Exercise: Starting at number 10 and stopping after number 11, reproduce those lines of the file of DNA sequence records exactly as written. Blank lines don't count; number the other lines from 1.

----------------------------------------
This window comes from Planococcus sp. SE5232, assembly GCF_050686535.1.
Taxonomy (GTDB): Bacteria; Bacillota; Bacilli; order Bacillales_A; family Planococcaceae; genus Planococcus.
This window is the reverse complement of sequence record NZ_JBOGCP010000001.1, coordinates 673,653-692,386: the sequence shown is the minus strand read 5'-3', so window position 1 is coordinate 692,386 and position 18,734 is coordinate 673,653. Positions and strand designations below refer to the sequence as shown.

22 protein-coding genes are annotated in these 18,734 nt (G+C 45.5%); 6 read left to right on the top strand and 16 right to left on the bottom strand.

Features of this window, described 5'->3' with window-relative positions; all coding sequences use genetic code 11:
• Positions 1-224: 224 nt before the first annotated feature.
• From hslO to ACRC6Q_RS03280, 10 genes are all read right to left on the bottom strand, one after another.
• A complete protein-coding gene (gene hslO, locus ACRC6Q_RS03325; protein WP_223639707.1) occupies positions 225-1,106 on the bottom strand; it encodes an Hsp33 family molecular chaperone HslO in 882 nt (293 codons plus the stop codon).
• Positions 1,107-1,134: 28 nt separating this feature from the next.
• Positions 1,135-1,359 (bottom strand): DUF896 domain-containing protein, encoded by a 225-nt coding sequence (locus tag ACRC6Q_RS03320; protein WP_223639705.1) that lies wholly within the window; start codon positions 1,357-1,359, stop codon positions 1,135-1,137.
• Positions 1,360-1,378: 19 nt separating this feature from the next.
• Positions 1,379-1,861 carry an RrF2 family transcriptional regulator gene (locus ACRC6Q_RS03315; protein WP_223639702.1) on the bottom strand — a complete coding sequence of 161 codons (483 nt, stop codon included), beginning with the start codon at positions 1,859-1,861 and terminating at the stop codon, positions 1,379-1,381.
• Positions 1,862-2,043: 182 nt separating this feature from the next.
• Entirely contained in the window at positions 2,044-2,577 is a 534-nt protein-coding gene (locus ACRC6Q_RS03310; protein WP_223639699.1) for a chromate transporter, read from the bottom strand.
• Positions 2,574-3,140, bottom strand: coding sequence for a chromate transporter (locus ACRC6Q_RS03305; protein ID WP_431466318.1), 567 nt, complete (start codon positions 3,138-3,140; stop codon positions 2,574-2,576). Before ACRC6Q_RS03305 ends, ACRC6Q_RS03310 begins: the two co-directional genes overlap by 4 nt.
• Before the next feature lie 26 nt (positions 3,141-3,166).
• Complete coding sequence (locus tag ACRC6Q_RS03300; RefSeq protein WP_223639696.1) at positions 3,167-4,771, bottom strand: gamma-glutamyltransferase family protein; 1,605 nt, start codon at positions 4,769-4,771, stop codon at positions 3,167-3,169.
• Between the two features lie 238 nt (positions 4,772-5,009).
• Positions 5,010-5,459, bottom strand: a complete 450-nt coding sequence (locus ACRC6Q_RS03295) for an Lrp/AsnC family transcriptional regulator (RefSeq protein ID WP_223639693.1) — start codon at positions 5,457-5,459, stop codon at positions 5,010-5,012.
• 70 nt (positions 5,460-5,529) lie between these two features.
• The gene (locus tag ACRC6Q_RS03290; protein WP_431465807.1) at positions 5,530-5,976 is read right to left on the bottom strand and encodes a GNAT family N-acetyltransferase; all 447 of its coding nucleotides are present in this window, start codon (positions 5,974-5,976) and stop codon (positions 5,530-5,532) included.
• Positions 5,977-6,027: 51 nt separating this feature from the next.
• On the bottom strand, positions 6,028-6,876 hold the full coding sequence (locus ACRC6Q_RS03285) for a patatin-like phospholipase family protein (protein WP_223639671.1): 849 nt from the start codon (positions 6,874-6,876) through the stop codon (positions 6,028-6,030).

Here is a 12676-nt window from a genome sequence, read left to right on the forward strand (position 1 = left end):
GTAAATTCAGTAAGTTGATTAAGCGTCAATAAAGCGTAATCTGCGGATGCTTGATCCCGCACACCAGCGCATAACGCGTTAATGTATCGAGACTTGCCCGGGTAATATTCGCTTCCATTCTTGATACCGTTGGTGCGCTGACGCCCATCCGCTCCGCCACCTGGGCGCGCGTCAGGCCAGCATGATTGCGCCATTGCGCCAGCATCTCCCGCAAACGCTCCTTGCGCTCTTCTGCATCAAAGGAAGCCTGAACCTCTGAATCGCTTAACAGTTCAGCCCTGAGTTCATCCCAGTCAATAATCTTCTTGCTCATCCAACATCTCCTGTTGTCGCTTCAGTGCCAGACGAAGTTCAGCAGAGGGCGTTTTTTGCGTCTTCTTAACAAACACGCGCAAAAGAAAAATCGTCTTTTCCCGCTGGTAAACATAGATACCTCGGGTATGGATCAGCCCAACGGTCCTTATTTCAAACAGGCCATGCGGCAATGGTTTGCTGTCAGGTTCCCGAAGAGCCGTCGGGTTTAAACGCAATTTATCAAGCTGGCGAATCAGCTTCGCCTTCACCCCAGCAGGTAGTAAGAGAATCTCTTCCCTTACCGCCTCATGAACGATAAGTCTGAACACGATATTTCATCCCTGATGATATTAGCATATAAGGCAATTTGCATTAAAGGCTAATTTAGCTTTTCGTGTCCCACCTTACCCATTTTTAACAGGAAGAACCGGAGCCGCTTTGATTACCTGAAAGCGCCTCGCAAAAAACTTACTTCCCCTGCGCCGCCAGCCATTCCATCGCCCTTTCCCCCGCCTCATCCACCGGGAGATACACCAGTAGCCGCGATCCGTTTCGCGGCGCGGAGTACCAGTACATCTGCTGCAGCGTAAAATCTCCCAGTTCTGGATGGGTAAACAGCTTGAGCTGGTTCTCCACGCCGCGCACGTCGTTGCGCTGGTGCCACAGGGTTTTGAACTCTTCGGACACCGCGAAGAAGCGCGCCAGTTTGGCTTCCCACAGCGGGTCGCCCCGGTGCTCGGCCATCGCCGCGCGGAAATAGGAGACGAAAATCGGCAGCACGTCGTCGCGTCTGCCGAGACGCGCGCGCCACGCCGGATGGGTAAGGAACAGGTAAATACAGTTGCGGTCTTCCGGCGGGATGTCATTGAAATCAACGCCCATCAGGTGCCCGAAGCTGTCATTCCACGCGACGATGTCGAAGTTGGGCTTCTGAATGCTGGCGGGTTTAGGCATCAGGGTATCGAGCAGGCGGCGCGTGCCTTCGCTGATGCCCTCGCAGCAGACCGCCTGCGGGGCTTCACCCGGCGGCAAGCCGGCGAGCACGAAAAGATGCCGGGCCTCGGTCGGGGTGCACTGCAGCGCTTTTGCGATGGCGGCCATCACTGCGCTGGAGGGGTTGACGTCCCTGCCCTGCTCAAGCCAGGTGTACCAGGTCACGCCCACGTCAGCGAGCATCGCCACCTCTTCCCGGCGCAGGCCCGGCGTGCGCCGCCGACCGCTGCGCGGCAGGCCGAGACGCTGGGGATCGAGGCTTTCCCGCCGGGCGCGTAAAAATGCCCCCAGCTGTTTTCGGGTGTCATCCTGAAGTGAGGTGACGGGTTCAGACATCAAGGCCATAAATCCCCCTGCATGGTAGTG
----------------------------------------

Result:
• Positions 1,135-1,359 (bottom strand): DUF896 domain-containing protein, encoded by a 225-nt coding sequence (locus tag ACRC6Q_RS03320; protein WP_223639705.1) that lies wholly within the window; start codon positions 1,357-1,359, stop codon positions 1,135-1,137.
• Positions 1,360-1,378: 19 nt separating this feature from the next.